last night, at 5 am, I woke to the sound of thunder. above me, there were none of the familiar stars. I moved quickly, rolled my sheets and pillows into a ball, tucked the foam mattress under my arm, and dashed to my tukul as the first drops fell. I lied on the ground and listened to rain tap, staccato, on the grass roof. it didn’t last long. a second warning. beware. act fast.
the morning was cloudless. 42 C by noon. lunch brought a few tall, white stacks. by 2 pm, the team huddled in one corner of our meeting space as the rain fell in sheets, heedless.
i called over to andrea, our nurse, from the medical tukul. "TFC!" i yelled. she smiled at me. the rain drowned my voice. "TFC!", i said again, and traced the letters to her. her eyes widened, and she covered her mouth.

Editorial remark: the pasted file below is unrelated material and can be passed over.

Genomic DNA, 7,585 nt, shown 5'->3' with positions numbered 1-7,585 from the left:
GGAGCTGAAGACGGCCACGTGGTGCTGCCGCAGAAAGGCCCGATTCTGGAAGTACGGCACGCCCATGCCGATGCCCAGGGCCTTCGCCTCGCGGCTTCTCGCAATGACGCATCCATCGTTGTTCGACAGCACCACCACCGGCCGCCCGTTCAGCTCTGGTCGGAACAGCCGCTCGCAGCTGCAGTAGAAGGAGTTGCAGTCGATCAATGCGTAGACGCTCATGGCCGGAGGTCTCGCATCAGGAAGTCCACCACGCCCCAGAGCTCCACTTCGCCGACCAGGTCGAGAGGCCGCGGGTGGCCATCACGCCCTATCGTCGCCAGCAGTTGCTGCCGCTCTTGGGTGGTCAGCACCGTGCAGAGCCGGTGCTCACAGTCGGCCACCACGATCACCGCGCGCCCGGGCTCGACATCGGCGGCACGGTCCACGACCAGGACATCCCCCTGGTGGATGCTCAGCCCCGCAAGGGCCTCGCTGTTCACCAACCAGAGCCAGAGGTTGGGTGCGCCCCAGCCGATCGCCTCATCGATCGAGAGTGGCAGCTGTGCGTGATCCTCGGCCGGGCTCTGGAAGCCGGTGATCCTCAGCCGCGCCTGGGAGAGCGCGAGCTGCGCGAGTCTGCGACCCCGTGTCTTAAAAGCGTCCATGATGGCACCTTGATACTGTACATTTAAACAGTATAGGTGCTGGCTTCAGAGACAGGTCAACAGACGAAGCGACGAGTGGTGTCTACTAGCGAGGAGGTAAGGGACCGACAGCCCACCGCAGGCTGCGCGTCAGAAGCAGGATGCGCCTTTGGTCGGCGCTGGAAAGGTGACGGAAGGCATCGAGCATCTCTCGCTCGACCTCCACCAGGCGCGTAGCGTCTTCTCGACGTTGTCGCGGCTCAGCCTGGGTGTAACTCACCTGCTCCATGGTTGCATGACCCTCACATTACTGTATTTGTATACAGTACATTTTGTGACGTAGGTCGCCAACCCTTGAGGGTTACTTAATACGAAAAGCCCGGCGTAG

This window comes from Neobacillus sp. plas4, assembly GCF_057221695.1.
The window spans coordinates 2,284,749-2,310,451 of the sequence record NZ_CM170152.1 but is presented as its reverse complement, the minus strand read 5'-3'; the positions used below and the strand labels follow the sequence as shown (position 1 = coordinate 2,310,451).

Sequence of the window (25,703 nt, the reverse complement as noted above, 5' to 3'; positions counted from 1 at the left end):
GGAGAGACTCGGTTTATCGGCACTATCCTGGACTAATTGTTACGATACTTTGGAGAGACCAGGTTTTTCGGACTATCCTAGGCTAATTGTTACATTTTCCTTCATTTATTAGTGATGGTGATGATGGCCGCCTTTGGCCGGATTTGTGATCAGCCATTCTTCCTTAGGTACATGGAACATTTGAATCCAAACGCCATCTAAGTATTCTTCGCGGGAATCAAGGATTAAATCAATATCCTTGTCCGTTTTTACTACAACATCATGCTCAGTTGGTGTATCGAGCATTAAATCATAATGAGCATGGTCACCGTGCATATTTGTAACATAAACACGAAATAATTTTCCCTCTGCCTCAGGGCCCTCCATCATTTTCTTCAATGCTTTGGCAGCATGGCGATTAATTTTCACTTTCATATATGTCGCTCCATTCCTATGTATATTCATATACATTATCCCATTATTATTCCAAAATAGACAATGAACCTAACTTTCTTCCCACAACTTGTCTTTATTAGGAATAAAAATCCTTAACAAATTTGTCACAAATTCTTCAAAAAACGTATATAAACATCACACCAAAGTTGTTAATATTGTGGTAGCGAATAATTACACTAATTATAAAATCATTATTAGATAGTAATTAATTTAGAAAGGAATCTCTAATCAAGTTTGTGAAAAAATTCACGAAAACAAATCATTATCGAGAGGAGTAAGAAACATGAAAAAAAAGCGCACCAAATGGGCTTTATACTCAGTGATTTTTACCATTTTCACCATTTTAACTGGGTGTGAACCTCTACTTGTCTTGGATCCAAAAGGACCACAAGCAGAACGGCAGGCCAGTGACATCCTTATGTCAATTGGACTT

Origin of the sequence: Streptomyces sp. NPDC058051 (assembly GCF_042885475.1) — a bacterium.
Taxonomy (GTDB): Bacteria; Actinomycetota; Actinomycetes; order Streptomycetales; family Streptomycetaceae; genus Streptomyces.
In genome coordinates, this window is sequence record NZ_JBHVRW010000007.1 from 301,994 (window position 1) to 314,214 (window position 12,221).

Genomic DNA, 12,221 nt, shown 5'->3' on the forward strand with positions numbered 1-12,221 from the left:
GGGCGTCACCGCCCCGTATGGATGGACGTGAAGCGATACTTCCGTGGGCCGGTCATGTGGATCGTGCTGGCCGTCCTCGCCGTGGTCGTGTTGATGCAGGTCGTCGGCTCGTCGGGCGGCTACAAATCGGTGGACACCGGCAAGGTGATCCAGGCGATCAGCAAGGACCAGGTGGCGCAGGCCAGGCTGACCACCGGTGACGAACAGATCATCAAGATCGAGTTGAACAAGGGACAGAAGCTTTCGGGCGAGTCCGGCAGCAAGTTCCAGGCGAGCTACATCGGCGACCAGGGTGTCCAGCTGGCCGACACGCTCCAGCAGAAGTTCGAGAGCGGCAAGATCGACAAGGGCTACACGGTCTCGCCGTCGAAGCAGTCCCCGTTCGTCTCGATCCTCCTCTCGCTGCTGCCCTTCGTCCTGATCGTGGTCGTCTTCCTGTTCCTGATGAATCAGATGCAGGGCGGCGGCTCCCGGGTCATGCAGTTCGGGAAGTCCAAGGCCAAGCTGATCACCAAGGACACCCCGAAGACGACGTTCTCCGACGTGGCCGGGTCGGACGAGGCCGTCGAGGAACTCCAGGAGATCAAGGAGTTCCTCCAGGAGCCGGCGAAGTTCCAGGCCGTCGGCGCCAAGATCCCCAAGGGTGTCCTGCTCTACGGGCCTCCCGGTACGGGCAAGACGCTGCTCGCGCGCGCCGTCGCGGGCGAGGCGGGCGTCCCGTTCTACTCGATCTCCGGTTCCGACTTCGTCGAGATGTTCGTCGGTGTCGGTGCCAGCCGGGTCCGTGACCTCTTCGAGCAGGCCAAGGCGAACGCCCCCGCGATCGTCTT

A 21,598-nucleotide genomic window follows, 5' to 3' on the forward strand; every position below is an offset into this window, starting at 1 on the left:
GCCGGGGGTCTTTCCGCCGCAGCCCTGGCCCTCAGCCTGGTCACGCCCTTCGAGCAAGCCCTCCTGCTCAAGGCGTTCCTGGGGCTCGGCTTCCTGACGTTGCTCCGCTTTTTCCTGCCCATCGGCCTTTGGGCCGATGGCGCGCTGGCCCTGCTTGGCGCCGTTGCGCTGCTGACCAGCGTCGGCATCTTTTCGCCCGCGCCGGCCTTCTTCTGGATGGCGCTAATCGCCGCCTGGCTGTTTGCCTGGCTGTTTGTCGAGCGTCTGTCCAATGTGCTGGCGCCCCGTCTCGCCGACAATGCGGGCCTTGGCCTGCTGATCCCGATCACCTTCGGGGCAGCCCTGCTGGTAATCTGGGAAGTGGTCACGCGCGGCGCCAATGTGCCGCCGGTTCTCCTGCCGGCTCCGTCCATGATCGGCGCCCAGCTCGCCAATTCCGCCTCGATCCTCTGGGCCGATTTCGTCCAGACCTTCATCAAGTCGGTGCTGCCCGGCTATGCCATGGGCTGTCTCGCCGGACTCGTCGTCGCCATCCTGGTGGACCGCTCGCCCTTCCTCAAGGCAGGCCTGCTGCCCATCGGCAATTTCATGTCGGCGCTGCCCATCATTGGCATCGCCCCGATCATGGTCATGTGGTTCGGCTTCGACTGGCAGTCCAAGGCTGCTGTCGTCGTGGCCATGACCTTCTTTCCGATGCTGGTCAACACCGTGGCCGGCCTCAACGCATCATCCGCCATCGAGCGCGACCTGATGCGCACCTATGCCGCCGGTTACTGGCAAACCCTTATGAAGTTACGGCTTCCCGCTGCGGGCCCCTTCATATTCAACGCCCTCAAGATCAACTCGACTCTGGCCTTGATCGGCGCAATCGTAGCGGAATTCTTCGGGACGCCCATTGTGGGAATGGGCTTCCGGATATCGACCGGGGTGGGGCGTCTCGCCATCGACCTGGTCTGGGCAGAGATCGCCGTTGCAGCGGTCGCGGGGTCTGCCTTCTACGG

i called to the hospital. the women and children were crowded into two rooms. dry for now. measles? the one family was tucked into a spare corner.
the rain slowed, and we mucked our way to the hospital. the recubras we waterproofed after the last rain were soaked. so too the TFC. dirty water pooled on their plastic sheeted floors. a live wire sparked near the measles area.
the recubras wouldn’t do. tents? maybe. containers? none to spare. we walked around the hospital, looking at structures, and roofs, and walls. knock this one out. move people to the veranda. does the lab need to be there? why not here?
we covered the wire, and resolved to sit down with a pen and paper tomorrow and reimagine our too full hospital as a different place.
for now, the skies are a smooth, calm gray. our TFC patients have been moved to an emergency tent. we have been warned twice. it’s at least one more than we deserve. we sorely need a logistician to inherit this puddled clay kingdom.
a tiny blue breasted bird is tapping the post, just outside my door. if i can read his expression, he is very pleased with this latest meteorological turn. for everything there is a season.